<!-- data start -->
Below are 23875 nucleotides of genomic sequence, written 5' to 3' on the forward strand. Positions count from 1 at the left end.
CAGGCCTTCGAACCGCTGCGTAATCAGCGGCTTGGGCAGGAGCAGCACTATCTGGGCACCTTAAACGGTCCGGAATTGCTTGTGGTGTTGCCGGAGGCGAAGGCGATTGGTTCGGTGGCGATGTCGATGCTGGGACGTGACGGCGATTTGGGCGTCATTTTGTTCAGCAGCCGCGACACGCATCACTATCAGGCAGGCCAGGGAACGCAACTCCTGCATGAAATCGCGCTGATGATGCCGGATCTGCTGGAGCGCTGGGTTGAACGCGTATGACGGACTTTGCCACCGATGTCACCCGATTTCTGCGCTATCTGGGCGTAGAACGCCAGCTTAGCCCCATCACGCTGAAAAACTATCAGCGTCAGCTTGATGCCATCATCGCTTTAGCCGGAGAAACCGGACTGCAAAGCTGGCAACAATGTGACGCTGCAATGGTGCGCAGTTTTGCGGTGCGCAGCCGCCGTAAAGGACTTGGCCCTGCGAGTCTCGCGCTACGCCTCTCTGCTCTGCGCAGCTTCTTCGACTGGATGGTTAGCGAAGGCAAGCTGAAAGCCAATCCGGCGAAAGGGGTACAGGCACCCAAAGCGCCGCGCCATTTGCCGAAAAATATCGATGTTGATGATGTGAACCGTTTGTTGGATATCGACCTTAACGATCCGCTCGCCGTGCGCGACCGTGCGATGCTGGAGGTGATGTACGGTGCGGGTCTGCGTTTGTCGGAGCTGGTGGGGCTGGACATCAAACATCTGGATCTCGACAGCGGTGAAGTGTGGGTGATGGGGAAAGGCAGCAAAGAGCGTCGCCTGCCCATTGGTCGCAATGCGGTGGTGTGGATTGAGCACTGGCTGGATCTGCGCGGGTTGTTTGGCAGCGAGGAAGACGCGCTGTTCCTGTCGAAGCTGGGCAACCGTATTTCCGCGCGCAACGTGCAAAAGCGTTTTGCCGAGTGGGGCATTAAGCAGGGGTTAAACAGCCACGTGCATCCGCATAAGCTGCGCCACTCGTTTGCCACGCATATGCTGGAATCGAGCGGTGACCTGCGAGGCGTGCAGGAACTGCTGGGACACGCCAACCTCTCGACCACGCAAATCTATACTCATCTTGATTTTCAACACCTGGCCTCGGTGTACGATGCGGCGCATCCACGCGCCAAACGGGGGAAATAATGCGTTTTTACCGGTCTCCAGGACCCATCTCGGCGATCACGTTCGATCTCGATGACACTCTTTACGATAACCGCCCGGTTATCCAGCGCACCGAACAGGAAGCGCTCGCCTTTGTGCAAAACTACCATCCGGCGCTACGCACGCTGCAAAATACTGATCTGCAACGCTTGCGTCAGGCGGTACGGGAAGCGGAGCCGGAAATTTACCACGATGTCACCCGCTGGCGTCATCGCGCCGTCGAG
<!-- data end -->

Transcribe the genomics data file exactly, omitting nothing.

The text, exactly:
Below are 23875 nucleotides of genomic sequence, written 5' to 3' on the forward strand. Positions count from 1 at the left end.
CAGGCCTTCGAACCGCTGCGTAATCAGCGGCTTGGGCAGGAGCAGCACTATCTGGGCACCTTAAACGGTCCGGAATTGCTTGTGGTGTTGCCGGAGGCGAAGGCGATTGGTTCGGTGGCGATGTCGATGCTGGGACGTGACGGCGATTTGGGCGTCATTTTGTTCAGCAGCCGCGACACGCATCACTATCAGGCAGGCCAGGGAACGCAACTCCTGCATGAAATCGCGCTGATGATGCCGGATCTGCTGGAGCGCTGGGTTGAACGCGTATGACGGACTTTGCCACCGATGTCACCCGATTTCTGCGCTATCTGGGCGTAGAACGCCAGCTTAGCCCCATCACGCTGAAAAACTATCAGCGTCAGCTTGATGCCATCATCGCTTTAGCCGGAGAAACCGGACTGCAAAGCTGGCAACAATGTGACGCTGCAATGGTGCGCAGTTTTGCGGTGCGCAGCCGCCGTAAAGGACTTGGCCCTGCGAGTCTCGCGCTACGCCTCTCTGCTCTGCGCAGCTTCTTCGACTGGATGGTTAGCGAAGGCAAGCTGAAAGCCAATCCGGCGAAAGGGGTACAGGCACCCAAAGCGCCGCGCCATTTGCCGAAAAATATCGATGTTGATGATGTGAACCGTTTGTTGGATATCGACCTTAACGATCCGCTCGCCGTGCGCGACCGTGCGATGCTGGAGGTGATGTACGGTGCGGGTCTGCGTTTGTCGGAGCTGGTGGGGCTGGACATCAAACATCTGGATCTCGACAGCGGTGAAGTGTGGGTGATGGGGAAAGGCAGCAAAGAGCGTCGCCTGCCCATTGGTCGCAATGCGGTGGTGTGGATTGAGCACTGGCTGGATCTGCGCGGGTTGTTTGGCAGCGAGGAAGACGCGCTGTTCCTGTCGAAGCTGGGCAACCGTATTTCCGCGCGCAACGTGCAAAAGCGTTTTGCCGAGTGGGGCATTAAGCAGGGGTTAAACAGCCACGTGCATCCGCATAAGCTGCGCCACTCGTTTGCCACGCATATGCTGGAATCGAGCGGTGACCTGCGAGGCGTGCAGGAACTGCTGGGACACGCCAACCTCTCGACCACGCAAATCTATACTCATCTTGATTTTCAACACCTGGCCTCGGTGTACGATGCGGCGCATCCACGCGCCAAACGGGGGAAATAATGCGTTTTTACCGGTCTCCAGGACCCATCTCGGCGATCACGTTCGATCTCGATGACACTCTTTACGATAACCGCCCGGTTATCCAGCGCACCGAACAGGAAGCGCTCGCCTTTGTGCAAAACTACCATCCGGCGCTACGCACGCTGCAAAATACTGATCTGCAACGCTTGCGTCAGGCGGTACGGGAAGCGGAGCCGGAAATTTACCACGATGTCACCCGCTGGCGTCATCGCGCCGTCGAG